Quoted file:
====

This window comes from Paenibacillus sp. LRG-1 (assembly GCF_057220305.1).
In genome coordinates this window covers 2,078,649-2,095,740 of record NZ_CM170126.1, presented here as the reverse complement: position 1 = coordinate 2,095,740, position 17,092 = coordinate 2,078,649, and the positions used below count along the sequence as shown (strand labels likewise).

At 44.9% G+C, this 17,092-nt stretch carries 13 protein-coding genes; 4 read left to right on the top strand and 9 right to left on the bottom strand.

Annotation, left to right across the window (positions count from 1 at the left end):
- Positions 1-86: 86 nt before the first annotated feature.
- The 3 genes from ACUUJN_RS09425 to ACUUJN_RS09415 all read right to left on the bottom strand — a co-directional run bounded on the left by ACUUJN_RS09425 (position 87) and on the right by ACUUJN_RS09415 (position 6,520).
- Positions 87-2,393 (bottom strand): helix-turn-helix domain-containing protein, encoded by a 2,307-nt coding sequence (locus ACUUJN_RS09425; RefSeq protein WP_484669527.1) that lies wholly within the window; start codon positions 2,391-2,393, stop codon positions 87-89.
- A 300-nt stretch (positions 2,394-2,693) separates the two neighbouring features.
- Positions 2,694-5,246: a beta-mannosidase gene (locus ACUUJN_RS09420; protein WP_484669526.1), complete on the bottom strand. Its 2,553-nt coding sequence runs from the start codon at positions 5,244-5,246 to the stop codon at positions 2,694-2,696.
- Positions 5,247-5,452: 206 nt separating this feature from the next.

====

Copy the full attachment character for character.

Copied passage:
This window comes from Paenibacillus sp. LRG-1 (assembly GCF_057220305.1).
In genome coordinates this window covers 2,078,649-2,095,740 of record NZ_CM170126.1, presented here as the reverse complement: position 1 = coordinate 2,095,740, position 17,092 = coordinate 2,078,649, and the positions used below count along the sequence as shown (strand labels likewise).

At 44.9% G+C, this 17,092-nt stretch carries 13 protein-coding genes; 4 read left to right on the top strand and 9 right to left on the bottom strand.

Annotation, left to right across the window (positions count from 1 at the left end):
- Positions 1-86: 86 nt before the first annotated feature.
- The 3 genes from ACUUJN_RS09425 to ACUUJN_RS09415 all read right to left on the bottom strand — a co-directional run bounded on the left by ACUUJN_RS09425 (position 87) and on the right by ACUUJN_RS09415 (position 6,520).
- Positions 87-2,393 (bottom strand): helix-turn-helix domain-containing protein, encoded by a 2,307-nt coding sequence (locus ACUUJN_RS09425; RefSeq protein WP_484669527.1) that lies wholly within the window; start codon positions 2,391-2,393, stop codon positions 87-89.
- A 300-nt stretch (positions 2,394-2,693) separates the two neighbouring features.
- Positions 2,694-5,246: a beta-mannosidase gene (locus ACUUJN_RS09420; protein WP_484669526.1), complete on the bottom strand. Its 2,553-nt coding sequence runs from the start codon at positions 5,244-5,246 to the stop codon at positions 2,694-2,696.
- Positions 5,247-5,452: 206 nt separating this feature from the next.